• Costs arising from the prolongation of the period for response – the prolonged time period will most probably affect the activities of some of the private firms, which will fail to fulfill certain services within the time limits. For the calculation of the costs we take into consideration the number of all notices for access to information, posted by firms; then we suppose that at least half of them will manage to prove interest, and we calculate the amount of the lost total value as a consequence of the increased time for allowance of access to information. We think that the time lost will not affect most of the firms and their activities, but we suppose that at least some of them will have to pay damages. Total amount of the damages will be 75000 lv.
  • Costs for administration training for provision of the new regulations – trainings cost money. According to our analysis, at least 1 person from each of the 400 state and regional bodies will have to be trained. If the training lasts one day – the total cost of this will be 12000 lv.
  • Costs for going to court while appealing the negation of access to information – since the administration will be granted more power and will exercise it as it deems appropriate, we suppose that the number of appeals will double. If we accept that the appeals will have to pass through at least 2 instances of the court, which includes – paying to lawyers, paying taxes to the court (equally for the part of the petitioner), and paying the salaries of the state jurists. We include also all of the costs for the court itself as well. The total sum amounts 50000 lv.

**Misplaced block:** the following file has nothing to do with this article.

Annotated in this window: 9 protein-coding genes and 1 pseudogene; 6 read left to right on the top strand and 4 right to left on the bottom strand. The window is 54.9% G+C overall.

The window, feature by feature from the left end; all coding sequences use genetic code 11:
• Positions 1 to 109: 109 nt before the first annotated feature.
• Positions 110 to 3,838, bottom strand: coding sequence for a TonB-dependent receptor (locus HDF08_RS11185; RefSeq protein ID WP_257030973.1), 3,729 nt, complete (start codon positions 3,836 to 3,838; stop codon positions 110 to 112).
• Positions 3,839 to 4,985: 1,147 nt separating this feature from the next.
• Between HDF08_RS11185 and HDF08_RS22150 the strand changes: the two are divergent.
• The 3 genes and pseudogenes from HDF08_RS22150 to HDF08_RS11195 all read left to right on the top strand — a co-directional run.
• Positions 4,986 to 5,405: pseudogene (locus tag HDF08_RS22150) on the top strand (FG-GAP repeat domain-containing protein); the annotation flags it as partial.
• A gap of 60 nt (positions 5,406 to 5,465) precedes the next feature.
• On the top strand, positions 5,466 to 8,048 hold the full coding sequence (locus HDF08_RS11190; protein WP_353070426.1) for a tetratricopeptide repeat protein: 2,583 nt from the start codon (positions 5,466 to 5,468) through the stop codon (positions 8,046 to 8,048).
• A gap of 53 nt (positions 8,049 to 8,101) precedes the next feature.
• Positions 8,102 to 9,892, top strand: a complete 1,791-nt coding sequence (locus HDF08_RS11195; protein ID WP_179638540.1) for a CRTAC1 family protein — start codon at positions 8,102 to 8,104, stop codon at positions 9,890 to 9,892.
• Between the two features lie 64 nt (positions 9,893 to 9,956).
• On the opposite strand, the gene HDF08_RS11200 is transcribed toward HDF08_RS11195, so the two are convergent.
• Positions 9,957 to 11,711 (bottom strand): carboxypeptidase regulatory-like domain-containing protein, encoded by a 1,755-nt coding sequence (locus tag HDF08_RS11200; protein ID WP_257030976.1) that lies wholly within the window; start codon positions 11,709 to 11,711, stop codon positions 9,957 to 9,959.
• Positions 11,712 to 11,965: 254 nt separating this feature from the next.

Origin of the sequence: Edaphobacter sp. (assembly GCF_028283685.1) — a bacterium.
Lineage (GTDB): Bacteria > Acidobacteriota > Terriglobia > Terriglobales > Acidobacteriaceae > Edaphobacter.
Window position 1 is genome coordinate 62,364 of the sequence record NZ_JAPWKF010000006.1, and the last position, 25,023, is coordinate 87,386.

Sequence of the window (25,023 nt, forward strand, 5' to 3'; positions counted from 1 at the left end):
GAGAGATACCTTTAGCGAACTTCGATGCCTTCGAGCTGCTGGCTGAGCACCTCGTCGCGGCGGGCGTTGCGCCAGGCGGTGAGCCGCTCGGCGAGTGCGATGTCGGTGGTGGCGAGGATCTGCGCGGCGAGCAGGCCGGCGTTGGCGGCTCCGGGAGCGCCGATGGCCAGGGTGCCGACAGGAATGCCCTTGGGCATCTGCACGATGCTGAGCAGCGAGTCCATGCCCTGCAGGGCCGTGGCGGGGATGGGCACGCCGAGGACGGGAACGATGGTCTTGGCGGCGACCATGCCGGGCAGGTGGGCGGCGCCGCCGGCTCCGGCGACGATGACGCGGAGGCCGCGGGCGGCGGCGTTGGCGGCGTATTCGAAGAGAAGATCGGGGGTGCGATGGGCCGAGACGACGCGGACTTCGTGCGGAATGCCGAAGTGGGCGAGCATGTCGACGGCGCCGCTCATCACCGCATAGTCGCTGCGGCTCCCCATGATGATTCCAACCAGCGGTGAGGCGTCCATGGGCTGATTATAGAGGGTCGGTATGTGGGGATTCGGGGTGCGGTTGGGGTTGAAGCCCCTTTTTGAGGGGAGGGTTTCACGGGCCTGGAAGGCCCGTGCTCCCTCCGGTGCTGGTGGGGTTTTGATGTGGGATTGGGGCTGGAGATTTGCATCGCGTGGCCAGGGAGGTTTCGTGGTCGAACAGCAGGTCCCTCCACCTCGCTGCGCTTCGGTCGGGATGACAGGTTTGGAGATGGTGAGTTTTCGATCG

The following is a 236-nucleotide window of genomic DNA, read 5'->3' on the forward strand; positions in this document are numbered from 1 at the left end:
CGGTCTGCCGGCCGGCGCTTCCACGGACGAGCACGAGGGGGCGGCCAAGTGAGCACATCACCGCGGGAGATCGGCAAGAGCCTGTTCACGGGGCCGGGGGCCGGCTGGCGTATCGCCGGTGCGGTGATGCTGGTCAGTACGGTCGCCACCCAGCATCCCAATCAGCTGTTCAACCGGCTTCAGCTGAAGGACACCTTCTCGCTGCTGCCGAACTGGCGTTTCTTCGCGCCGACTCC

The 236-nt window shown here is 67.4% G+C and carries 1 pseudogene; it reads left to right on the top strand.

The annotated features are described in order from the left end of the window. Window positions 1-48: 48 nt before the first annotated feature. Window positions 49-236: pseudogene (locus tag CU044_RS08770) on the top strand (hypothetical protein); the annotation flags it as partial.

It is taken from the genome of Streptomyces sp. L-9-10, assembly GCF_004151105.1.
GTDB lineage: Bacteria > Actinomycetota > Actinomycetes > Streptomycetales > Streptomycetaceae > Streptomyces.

And these are only some of the direct payments that will arise once the amendments are accepted. They tend to be insignificant though, compared to the estimation of the total effect on the economy from the lack of transparency and the lack of access to information.

Common effects to the economy

Increase in the expenditures covering the access to information leads to increase of the work of the government, increase in the costs of bargains, and decrease in common welfare.

The consequences of these effects need a more thorough estimation analysis. Nevertheless, some simple relativities should be bared in mind.

A review of the World Bank[1] from 2005 shows that:

  • More transparent societies have more effective governments – the possibility of following closely the work of the administration is a reason for improvement of the provided services.
  • The transparency influences positively the income per capita – the eased access to information means knowledge and awareness of government policies; there is predictability and the possibility for taking more informed decisions on the part of the economic subjects. This leads to increased effectiveness of the economy.
  • The transparency also influences the competitiveness of the economy.
  • The transparency also contributes to decreased levels of corruption
  • The transparency also encourages investment – local and foreign investors are clear about government policies, and thus they may easily estimate the risks associated with investing in the Bulgarian economy.


An important conclusion from the review of the World Bank is that lower transparency leads to an average of 2% lower economic growth. For each economy this is of great importance. The conclusion we draw is that the proposed amendments to the law will affect negatively both society and the economy, and they must therefore be rejected.

[1] "Transparenting Transparency" Initial Empirics and Policy Applications, Ana Bellver and Daniel Kaufmann , The World Bank, draft, September 2005.